John Manley: Sincerity and enthusiasm may not be enough to save the UUP
Since Robin Swann took the wheel of the already listing vessel that is the Ulster Unionist Party he’s been an inconspicuous leader, his profile stunted by sporadic media appearances and Stormont’s suspension.
The situation he inherits could not be bleaker. Its symbolic connection with Westminster has been severed and the party relegated behind the SDLP in terms of (suspended) assembly representation with 10 MLAs. The UUP’s trajectory of decline appears irreversible.
Alliances in recent years with the Conservatives and less formally with the SDLP have not gained electoral approval. Mike Nesbitt fell on his sword in March having failed to convey a consistent and coherent vision that voters would buy.
Within ten days of the new UUP leader taking office Theresa May called the election that would see Danny Kinahan and Tom Elliott lose their seats. With the possibility of another assembly election in the near-to-medium term, there may yet be another sharp shock in store for the UUP. If not, Robin Swann hopes to use the time between now and the 2019 local government elections to regroup and attempt to refashion the party in his preferred image – which even after Saturday is vague.
As a broad church the UUP suffers from an identity crisis. The party seems instinctively to drift to the right but corrects itself when it gets too close to the DUP. Under Mr Swann’s leadership, however, it has appeared to shift further right than its larger rival, taking an uncompromising stance on an Irish language act, for example.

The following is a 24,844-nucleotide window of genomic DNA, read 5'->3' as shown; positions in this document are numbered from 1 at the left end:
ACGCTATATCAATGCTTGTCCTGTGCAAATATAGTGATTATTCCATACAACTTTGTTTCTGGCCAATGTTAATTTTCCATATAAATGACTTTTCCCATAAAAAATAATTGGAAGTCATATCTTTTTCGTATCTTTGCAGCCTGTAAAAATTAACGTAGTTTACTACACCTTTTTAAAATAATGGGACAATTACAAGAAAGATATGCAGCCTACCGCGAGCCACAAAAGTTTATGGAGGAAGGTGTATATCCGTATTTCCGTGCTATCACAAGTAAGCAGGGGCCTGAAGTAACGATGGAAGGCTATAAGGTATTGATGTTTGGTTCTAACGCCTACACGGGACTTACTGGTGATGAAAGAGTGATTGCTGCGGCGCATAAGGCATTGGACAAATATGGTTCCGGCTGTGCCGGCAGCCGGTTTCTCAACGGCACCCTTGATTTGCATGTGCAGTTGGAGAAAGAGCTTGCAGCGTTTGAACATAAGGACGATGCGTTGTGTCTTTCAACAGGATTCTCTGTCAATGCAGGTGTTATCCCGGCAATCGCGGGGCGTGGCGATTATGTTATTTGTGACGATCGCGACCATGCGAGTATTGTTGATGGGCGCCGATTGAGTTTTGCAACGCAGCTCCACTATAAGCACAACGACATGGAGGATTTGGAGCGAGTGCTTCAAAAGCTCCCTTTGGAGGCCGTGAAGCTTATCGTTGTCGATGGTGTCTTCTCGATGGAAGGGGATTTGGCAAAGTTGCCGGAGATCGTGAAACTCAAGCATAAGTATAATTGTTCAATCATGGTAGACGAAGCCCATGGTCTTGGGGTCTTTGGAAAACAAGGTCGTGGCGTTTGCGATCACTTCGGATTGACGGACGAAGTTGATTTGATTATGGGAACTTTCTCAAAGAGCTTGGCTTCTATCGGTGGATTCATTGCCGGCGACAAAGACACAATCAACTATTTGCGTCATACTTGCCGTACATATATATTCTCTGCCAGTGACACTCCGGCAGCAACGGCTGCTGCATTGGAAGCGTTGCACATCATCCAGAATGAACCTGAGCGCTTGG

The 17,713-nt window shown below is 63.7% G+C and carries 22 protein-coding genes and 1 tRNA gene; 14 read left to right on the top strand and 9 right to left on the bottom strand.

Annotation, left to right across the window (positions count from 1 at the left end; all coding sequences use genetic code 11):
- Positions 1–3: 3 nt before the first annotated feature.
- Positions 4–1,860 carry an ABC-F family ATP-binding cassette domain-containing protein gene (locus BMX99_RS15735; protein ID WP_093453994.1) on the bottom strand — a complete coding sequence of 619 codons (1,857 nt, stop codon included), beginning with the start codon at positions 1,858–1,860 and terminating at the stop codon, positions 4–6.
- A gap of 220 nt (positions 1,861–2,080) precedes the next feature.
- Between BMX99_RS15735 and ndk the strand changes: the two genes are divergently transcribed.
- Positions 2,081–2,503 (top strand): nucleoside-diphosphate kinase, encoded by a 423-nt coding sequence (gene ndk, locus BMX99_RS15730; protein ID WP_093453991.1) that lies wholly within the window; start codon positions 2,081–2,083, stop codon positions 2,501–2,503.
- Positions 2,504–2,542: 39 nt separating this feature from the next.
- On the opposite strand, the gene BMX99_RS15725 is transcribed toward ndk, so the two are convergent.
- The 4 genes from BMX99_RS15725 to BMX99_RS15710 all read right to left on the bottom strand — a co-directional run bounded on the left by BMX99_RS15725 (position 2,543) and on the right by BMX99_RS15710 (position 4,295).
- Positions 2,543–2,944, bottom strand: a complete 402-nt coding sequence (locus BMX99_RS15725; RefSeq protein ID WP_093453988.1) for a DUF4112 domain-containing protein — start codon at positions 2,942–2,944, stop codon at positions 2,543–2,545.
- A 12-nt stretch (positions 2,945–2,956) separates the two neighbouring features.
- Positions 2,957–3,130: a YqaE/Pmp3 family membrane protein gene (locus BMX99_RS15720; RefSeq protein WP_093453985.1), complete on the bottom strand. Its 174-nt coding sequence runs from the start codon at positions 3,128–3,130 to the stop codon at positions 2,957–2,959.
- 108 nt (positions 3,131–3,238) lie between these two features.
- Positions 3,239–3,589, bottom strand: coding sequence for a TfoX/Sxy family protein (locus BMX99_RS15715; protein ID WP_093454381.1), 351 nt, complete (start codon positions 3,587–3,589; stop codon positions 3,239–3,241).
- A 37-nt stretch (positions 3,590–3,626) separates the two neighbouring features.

Saturday’s speech offered an opportunity for the leader to set out his vision for the UUP and any plans for reviving its fortunes. He spoke of the party “shaking off preconceptions”, “opening new chapters”, and of being “radical moderates” yet spent much of the time attacking Sinn Féin.
The DUP elephant in the room was never mentioned by name, and only alluded to occasionally. Unfortunately, the “new unionism” Mr Swann spoke of looks a lot like old unionism and the whiff of staleness is difficult to disguise. With an ageing, depleted membership, the once dominant force of Northern Ireland politics risks becoming a zombie party running on obligation rather than passion.
While he’s sincere and enthusiastic, it’s not apparent from Saturday’s speech that Robin Swann has the necessary qualities or formula to inspire what’s left of the party’s grassroots and arrest its electoral decline.
But arguably, there’s nobody up to that task.